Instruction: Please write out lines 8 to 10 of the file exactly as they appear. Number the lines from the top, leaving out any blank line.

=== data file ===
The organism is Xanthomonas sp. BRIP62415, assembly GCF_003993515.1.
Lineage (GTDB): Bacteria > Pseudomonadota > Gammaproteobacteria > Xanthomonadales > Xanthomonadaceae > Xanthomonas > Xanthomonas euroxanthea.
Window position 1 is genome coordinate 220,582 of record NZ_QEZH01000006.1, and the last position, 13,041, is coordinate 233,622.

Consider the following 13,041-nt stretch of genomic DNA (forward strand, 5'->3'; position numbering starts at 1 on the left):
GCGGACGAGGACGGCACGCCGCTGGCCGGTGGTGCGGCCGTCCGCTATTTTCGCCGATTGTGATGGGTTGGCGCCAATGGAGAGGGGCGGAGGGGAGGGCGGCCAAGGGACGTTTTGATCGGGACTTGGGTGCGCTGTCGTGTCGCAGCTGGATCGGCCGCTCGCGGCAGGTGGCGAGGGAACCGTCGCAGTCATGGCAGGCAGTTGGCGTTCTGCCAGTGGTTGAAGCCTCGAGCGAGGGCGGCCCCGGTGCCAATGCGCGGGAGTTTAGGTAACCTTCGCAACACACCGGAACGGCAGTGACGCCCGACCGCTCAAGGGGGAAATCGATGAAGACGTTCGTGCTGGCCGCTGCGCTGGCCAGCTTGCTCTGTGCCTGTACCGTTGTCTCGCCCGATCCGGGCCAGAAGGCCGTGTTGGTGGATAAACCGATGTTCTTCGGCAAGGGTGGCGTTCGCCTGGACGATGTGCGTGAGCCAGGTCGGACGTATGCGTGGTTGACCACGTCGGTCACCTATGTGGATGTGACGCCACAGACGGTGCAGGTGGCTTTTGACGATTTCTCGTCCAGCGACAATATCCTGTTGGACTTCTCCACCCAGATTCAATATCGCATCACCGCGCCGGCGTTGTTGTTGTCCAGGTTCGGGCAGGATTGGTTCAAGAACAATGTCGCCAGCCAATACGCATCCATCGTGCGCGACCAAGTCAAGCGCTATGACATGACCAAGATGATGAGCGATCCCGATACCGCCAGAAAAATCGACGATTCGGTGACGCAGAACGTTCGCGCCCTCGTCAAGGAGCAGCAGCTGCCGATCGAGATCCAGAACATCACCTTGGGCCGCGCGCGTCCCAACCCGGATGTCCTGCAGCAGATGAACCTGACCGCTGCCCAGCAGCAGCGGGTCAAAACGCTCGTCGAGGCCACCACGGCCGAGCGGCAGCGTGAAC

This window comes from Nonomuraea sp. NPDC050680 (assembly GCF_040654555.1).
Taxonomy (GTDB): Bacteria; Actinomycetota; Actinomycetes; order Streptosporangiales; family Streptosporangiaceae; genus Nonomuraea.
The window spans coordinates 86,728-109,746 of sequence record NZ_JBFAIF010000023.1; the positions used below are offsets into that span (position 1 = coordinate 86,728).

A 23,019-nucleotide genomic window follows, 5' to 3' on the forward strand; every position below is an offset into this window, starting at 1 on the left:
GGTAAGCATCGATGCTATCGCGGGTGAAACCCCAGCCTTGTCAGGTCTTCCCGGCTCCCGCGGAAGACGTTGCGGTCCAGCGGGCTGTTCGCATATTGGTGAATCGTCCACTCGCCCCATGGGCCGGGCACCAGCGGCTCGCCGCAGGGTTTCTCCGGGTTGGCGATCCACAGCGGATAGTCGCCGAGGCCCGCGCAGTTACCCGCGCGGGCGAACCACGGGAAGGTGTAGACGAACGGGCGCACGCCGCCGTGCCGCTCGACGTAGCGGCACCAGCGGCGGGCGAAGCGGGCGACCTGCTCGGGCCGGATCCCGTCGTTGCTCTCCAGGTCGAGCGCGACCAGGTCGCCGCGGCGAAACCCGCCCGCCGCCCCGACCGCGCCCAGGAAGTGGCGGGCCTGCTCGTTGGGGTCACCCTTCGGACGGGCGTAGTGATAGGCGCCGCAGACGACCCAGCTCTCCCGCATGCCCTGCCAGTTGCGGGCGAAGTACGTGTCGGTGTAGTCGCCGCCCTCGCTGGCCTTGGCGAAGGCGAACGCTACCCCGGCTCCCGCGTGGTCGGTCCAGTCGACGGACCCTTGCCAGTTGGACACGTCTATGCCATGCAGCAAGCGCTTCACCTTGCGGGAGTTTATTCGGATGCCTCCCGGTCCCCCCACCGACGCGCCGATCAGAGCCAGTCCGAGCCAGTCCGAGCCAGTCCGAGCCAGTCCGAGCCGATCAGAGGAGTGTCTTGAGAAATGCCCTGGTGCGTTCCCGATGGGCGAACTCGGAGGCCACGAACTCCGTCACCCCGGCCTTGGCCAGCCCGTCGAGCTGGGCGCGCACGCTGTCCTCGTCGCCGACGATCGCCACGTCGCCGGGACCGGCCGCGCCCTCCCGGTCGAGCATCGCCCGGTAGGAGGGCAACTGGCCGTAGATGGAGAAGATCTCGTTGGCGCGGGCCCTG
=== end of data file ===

The window spans coordinates 86,728-109,746 of sequence record NZ_JBFAIF010000023.1; the positions used below are offsets into that span (position 1 = coordinate 86,728).

A 23,019-nucleotide genomic window follows, 5' to 3' on the forward strand; every position below is an offset into this window, starting at 1 on the left:
GGTAAGCATCGATGCTATCGCGGGTGAAACCCCAGCCTTGTCAGGTCTTCCCGGCTCCCGCGGAAGACGTTGCGGTCCAGCGGGCTGTTCGCATATTGGTGAATCGTCCACTCGCCCCATGGGCCGGGCACCAGCGGCTCGCCGCAGGGTTTCTCCGGGTTGGCGATCCACAGCGGATAGTCGCCGAGGCCCGCGCAGTTACCCGCGCGGGCGAACCACGGGAAGGTGTAGACGAACGGGCGCACGCCGCCGTGCCGCTCGACGTAGCGGCACCAGCGGCGGGCGAAGCGGGCGACCTGCTCGGGCCGGATCCCGTCGTTGCTCTCCAGGTCGAGCGCGACCAGGTCGCCGCGGCGAAACCCGCCCGCCGCCCCGACCGCGCCCAGGAAGTGGCGGGCCTGCTCGTTGGGGTCACCCTTCGGACGGGCGTAGTGATAGGCGCCGCAGACGACCCAGCTCTCCCGCATGCCCTGCCAGTTGCGGGCGAAGTACGTGTCGGTGTAGTCGCCGCCCTCGCTGGCCTTGGCGAAGGCGAACGCTACCCCGGCTCCCGCGTGGTCGGTCCAGTCGACGGACCCTTGCCAGTTGGACACGTCTATGCCATGCAGCAAGCGCTTCACCTTGCGGGAGTTTATTCGGATGCCTCCCGGTCCCCCCACCGACGCGCCGATCAGAGCCAGTCCGAGCCAGTCCGAGCCAGTCCGAGCCAGTCCGAGCCGATCAGAGGAGTGTCTTGAGAAATGCCCTGGTGCGTTCCCGATGGGCGAACTCGGAGGCCACGAACTCCGTCACCCCGGCCTTGGCCAGCCCGTCGAGCTGGGCGCGCACGCTGTCCTCGTCGCCGACGATCGCCACGTCGCCGGGACCGGCCGCGCCCTCCCGGTCGAGCATCGCCCGGTAGGAGGGCAACTGGCCGTAGATGGAGAAGATCTCGTTGGCGCGGGCCCTG